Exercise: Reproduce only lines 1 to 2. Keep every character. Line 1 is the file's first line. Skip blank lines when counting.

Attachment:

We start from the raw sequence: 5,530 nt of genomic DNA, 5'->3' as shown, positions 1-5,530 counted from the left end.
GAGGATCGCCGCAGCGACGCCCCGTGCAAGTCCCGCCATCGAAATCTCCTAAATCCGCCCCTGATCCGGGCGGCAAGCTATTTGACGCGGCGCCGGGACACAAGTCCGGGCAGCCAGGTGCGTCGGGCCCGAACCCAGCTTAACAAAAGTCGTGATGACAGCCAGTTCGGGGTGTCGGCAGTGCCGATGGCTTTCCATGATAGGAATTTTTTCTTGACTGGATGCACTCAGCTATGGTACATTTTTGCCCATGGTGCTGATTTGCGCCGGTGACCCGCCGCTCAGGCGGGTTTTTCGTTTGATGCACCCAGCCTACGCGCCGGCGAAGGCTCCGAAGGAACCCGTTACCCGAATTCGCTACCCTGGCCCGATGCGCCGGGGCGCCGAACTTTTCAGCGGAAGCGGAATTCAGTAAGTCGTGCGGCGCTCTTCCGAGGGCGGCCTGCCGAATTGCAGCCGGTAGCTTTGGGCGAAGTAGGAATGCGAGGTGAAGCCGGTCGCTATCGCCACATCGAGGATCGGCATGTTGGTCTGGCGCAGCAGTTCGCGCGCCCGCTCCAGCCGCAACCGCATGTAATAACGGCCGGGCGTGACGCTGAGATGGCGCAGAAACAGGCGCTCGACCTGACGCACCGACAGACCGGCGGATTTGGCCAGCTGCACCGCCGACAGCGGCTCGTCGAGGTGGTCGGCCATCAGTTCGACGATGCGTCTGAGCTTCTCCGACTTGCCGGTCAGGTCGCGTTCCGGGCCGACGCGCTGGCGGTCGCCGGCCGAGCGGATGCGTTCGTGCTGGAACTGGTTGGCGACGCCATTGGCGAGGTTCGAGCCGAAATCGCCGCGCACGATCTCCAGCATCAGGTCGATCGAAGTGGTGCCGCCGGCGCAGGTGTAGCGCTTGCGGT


We start from the raw sequence: 5,530 nt of genomic DNA, 5'->3' as shown, positions 1-5,530 counted from the left end.
GAGGATCGCCGCAGCGACGCCCCGTGCAAGTCCCGCCATCGAAATCTCCTAAATCCGCCCCTGATCCGGGCGGCAAGCTATTTGACGCGGCGCCGGGACACAAGTCCGGGCAGCCAGGTGCGTCGGGCCCGAACCCAGCTTAACAAAAGTCGTGATGACAGCCAGTTCGGGGTGTCGGCAGTGCCGATGGCTTTCCATGATAGGAATTTTTTCTTGACTGGATGCACTCAGCTATGGTACATTTTTGCCCATGGTGCTGATTTGCGCCGGTGACCCGCCGCTCAGGCGGGTTTTTCGTTTGATGCACCCAGCCTACGCGCCGGCGAAGGCTCCGAAGGAACCCGTTACCCGAATTCGCTACCCTGGCCCGATGCGCCGGGGCGCCGAACTTTTCAGCGGAAGCGGAATTCAGTAAGTCGTGCGGCGCTCTTCCGAGGGCGGCCTGCCGAATTGCAGCCGGTAGCTTTGGGCGAAGTAGGAATGCGAGGTGAAGCCGGTCGCTATCGCCACATCGAGGATCGGCATGTTGGTCTGGCGCAGCAGTTCGCGCGCCCGCTCCAGCCGCAACCGCATGTAATAACGGCCGGGCGTGACGCTGAGATGGCGCAGAAACAGGCGCTCGACCTGACGCACCGACAGACCGGCGGATTTGGCCAGCTGCACCGCCGACAGCGGCTCGTCGAGGTGGTCGGCCATCAGTTCGACGATGCGTCTGAGCTTCTCCGACTTGCCGGTCAGGTCGCGTTCCGGGCCGACGCGCTGGCGGTCGCCGGCCGAGCGGATGCGTTCGTGCTGGAACTGGTTGGCGACGCCATTGGCGAGGTTCGAGCCGAAATCGCCGCGCACGATCTCCAGCATCAGGTCGATCGAAGTGGTGCCGCCGGCGCAGGTGTAGCGCTTGCGGT